[7: 13, Argantes speaks]
Vengane pur, quasi celeste messo,
Liberator del popolo pagano;
Ch'io, quanto a me, bastar credo a me stesso,
E sol vo' libertà da questa mano.
Hor nel riposo altrui mi sia concesso
Ch'io già discenda a guerreggiar nel piano:
Privato cavalier, non tuo campione,
Verrò co' Franchi a singolar tenzone.
"Let him freely come as a heavenly envoy, (*)
As the Liberator of the pagan people. (**)
As to me, I have no need for others
And only ask this hand of mine for freedom.
So, right here and now, while others rest,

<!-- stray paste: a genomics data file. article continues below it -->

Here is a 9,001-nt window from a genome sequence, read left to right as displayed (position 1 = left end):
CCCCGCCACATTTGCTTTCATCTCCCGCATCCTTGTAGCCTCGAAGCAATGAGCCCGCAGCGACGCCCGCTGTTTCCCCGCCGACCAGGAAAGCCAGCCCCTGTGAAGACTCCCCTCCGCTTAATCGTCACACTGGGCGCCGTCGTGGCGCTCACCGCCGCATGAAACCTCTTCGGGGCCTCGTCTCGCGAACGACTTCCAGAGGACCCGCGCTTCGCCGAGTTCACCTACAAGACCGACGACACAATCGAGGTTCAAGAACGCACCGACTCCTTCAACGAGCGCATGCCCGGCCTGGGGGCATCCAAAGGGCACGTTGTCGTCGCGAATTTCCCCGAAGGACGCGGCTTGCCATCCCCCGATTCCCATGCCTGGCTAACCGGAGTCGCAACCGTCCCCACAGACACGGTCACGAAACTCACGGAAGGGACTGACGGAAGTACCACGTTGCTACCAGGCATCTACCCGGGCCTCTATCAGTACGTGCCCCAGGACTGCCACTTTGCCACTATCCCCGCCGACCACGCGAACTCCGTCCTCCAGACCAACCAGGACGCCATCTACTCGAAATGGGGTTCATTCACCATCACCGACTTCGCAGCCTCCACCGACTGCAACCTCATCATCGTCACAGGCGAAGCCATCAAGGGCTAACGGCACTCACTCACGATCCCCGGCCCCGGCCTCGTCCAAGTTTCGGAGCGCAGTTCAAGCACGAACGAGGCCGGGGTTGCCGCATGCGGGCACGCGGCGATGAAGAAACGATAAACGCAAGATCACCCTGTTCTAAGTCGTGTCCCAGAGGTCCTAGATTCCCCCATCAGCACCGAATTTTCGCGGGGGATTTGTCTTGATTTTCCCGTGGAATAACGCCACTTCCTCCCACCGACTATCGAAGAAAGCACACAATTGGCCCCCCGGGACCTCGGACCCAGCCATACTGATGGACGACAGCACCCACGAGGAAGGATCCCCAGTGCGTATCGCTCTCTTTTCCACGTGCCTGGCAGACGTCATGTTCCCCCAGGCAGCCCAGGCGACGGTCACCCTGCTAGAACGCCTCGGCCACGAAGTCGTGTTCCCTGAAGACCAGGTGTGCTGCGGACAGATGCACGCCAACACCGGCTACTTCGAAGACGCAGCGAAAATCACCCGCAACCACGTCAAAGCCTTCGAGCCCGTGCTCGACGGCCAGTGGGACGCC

Let me go down to the plain and give battle.
As a private knight, not as your champion,
I will defy the Franks in single combat." (***)
(*) Ironically quoting Dante, Inferno 9: 85, see also lines 79-80.
(**) It sounds odd, to our ears, that Argantes should call "pagan" his own people. But, as far as much Medieval and Renaissance literature witnesses, in the Christian countries no specific term existed to indicate Islam.
(***) This new request, to fight the Franks simply as proof of his personal valor, not in order to settle the war, makes the duel much less significant, though.